Archive for January, 2016|Monthly archive page


A friend said recently that her elderly spiritual mentor still sends her frequent messages of encouragement, often at just the right time.

Have you ever received a word of encouragement when you needed it?  I have.

I read recently of a little girl with multiple handicaps who was teased unmercifully by her school mates.  Then, one day her teacher called her up to her desk and gently whispered: “I wish I had a little girl like you.”

That comment was life-changing for that girl.  Somebody valued her.

The apostle Paul lists encouragement as one of the spiritual gifts from God in Romans 12.  He says that if God has given you the gift of encouragement, you should encourage others.

Paul was very good at encouraging.  He could be tough on people for their shortcomings.  But his letters are littered with encouraging words.  He frequently told his readers that he thanked God for them for their love of God and their good deeds.

What is so great about encouragement?

For me, it is seeing something of worth in someone or in what they have done.  When the comment is genuine, people blossom.

Personally, I react better to encouragement than discipline.  I often need discipline – from God and other people.  But God leavens discipline with encouragement in my life – perhaps a word from scripture or from a friend.

Encouragement is most effective when you see something specific in someone that is praiseworthy.  That person realizes your words are not just empty flattery but real.

Encouragement is also important in keeping us on the path God has chosen for us.  In that sense, we build one another up so that we strive to please God even in the hard times.

The writer of Hebrews says in Hebrews 3:13: “Encourage one another daily, as long as it is called Today, so that none of you may be hardened by sin’s deceitfulness.”

God himself has shown us the way to encourage.

When Jesus was baptized in the Jordan river, the Holy Spirit descended on him and the Father said from heaven: “You are my Son whom I love; with you I am well pleased.”

Just after that, Jesus went into a desert place and faced great temptation from Satan.  He went, knowing that the Father loved him and was pleased with him.

May we be ready to offer encouragement, especially to those facing trials.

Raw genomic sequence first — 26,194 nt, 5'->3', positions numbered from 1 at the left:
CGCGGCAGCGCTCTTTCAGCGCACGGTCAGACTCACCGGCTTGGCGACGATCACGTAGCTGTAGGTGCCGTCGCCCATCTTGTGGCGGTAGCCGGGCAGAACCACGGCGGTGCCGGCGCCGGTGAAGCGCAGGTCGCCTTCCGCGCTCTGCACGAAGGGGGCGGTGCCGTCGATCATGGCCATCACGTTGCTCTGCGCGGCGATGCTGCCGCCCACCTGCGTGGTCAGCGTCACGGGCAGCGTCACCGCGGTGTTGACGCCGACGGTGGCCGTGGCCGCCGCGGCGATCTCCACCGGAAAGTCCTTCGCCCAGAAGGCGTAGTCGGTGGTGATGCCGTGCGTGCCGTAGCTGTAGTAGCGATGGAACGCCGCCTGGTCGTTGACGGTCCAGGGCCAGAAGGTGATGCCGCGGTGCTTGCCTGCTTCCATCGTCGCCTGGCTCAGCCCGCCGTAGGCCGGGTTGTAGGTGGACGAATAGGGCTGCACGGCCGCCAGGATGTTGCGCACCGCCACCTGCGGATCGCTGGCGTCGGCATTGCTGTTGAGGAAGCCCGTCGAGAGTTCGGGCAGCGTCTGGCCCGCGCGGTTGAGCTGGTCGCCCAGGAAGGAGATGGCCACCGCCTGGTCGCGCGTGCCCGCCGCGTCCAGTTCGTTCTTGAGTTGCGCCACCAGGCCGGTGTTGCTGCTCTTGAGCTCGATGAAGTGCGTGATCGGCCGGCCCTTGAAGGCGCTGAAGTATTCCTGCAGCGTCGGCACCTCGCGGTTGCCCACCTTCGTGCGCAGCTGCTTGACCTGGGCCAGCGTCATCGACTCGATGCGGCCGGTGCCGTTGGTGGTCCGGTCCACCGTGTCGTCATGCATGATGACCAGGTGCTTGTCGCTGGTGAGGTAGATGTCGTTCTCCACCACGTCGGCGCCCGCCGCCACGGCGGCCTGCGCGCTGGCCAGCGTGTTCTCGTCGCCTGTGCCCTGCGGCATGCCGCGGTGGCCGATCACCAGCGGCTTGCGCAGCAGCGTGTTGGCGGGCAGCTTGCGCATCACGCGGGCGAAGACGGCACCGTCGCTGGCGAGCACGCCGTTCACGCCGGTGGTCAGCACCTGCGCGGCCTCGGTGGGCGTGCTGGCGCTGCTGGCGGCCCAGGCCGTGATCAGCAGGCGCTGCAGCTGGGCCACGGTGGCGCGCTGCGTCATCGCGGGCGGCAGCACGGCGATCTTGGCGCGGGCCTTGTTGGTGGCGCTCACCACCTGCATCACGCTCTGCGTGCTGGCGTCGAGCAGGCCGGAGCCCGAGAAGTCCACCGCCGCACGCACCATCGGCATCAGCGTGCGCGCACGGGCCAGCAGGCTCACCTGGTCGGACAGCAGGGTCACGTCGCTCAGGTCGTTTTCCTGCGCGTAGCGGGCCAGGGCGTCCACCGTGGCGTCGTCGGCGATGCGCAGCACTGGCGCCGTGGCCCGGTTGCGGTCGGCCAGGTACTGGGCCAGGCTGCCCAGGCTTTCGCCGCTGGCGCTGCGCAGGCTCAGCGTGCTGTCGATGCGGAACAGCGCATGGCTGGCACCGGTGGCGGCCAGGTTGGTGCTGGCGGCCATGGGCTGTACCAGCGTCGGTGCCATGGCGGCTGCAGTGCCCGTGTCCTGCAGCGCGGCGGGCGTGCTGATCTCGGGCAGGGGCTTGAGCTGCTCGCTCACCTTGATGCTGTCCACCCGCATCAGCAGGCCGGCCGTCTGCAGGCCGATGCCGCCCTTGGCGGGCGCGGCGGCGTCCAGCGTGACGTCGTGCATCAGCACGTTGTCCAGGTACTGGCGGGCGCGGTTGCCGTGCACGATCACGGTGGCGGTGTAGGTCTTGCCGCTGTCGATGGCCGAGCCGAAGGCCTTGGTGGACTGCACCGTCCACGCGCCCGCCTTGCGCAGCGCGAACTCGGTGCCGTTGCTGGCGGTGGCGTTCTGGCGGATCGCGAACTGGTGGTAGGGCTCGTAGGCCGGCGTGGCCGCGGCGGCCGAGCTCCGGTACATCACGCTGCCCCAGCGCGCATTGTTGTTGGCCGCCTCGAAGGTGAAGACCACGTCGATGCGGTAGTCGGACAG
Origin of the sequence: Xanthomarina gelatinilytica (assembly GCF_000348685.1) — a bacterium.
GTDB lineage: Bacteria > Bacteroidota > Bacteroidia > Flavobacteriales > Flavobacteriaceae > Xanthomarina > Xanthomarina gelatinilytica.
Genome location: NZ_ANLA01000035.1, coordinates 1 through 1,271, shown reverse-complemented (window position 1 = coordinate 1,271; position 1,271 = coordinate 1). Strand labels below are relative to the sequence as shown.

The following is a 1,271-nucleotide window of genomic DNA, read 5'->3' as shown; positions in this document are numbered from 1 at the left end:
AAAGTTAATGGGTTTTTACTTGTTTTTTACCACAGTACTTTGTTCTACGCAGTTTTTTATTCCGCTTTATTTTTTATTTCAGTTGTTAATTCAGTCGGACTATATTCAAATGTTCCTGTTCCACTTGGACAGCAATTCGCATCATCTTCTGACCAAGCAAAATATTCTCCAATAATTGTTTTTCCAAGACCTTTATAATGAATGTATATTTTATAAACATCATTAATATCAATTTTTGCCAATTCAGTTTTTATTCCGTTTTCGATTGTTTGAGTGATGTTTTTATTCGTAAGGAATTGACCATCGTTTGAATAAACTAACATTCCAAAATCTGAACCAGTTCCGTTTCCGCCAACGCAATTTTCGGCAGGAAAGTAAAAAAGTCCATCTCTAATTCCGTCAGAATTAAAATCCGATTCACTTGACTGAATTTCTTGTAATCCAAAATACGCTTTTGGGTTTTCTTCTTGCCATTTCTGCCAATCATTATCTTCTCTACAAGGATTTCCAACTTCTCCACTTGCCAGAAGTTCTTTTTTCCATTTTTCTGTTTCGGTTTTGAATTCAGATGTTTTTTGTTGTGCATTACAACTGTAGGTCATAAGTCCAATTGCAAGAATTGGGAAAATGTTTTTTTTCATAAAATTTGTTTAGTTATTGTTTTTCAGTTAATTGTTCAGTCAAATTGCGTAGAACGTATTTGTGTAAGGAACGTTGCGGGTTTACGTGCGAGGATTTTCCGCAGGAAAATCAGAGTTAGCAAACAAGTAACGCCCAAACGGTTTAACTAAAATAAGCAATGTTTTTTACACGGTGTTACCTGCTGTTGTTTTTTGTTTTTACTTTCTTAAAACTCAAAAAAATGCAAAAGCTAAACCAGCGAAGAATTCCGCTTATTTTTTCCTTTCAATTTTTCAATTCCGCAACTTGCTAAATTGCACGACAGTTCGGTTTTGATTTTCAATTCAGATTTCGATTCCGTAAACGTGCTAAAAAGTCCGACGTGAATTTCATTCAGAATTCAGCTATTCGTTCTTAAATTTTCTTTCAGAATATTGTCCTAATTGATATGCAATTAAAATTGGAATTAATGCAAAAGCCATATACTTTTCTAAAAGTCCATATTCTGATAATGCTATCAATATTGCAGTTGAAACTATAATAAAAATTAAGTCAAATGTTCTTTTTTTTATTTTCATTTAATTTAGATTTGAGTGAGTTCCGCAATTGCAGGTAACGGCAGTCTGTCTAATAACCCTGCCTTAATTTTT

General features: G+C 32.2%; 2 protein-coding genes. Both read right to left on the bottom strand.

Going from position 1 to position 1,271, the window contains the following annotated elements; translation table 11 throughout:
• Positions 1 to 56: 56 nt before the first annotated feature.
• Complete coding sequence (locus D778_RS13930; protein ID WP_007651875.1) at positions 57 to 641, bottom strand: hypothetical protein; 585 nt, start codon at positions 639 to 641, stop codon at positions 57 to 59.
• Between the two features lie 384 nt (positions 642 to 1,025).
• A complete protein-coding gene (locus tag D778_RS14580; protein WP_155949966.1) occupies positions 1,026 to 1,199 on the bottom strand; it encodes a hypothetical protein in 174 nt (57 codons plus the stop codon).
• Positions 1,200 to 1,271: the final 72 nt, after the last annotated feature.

The right kind of fear

A popular American preacher made a great point in a sermon this week – we should fear God, not man-made horrors such as terrorism.

Andy Stanley, pastor of North Point Church in Atlanta, Georgia, highlighted Jesus’ words in Matthew 10:28: “Don’t be afraid of those who want to kill your body; they cannot touch your soul.  Fear only God, who can destroy both soul and body in hell.”

Followers of Christ, who put their faith in Jesus’ sacrifice for them, need not fear hell.  But they must have a holy awe and respect for the Lord who is master of the universe and mankind.

God loves us and cherishes us like a father loves his children.  But he is not a teddy-bear.  He is God the Almighty.

Stanley was dealing with world concerns with terrorism – specifically radical Islamic terrorism in the Middle East and elsewhere.

He said he raised this issue because some people are preoccupied with the terrorist threat and others who dismiss it will face it in the future.  He wants all to remember Jesus’ words.

Christians should not fear terrorism, he said, because their eternal future is assured – they will be with God forever.

You can find Stanley’s full sermon at

Quite naturally, most of us do not want to suffer and die.  But are we afraid of death?  If so, why?

For people who do not know Jesus, there are good reasons why they should fear death.

But for believers, we should ponder the words of the apostle Paul who says in Philippians 1:21: “For to me, living means living for Christ, and dying is even better.”

He adds that he wants to live so he can do more fruitful work for Jesus.  And yet he desires to be with the Lord in heaven.

That should be our way of looking at things, too.

Stanley noted the words of a second century Roman doctor who met Christian martyrs.  He marvelled that these Christians were not afraid of dying.

As I said in my post “Radical Islam” last week, Christ has won the victory over evil and Satan on the cross.  Roman emperors did not crush the Lord.  And neither will modern-day terrorists.

Fear God – not men.

Radical Islam

How should Christians react to radical Islam?

Above all, we should remember that Christ won the victory over Satan and evil on the cross.  Radical Islam will not extinguish the light of Christ.

Of course, evil is still widespread.  But the day is coming when Christ will return triumphant and Satan and his forces will be finally destroyed.

As someone once said, Christ’s death and resurrection was like D-Day in Normandy during the Second World War.  After D-Day, the days of the Nazi regime were numbered, but the allied armies still had to mop up the German forces.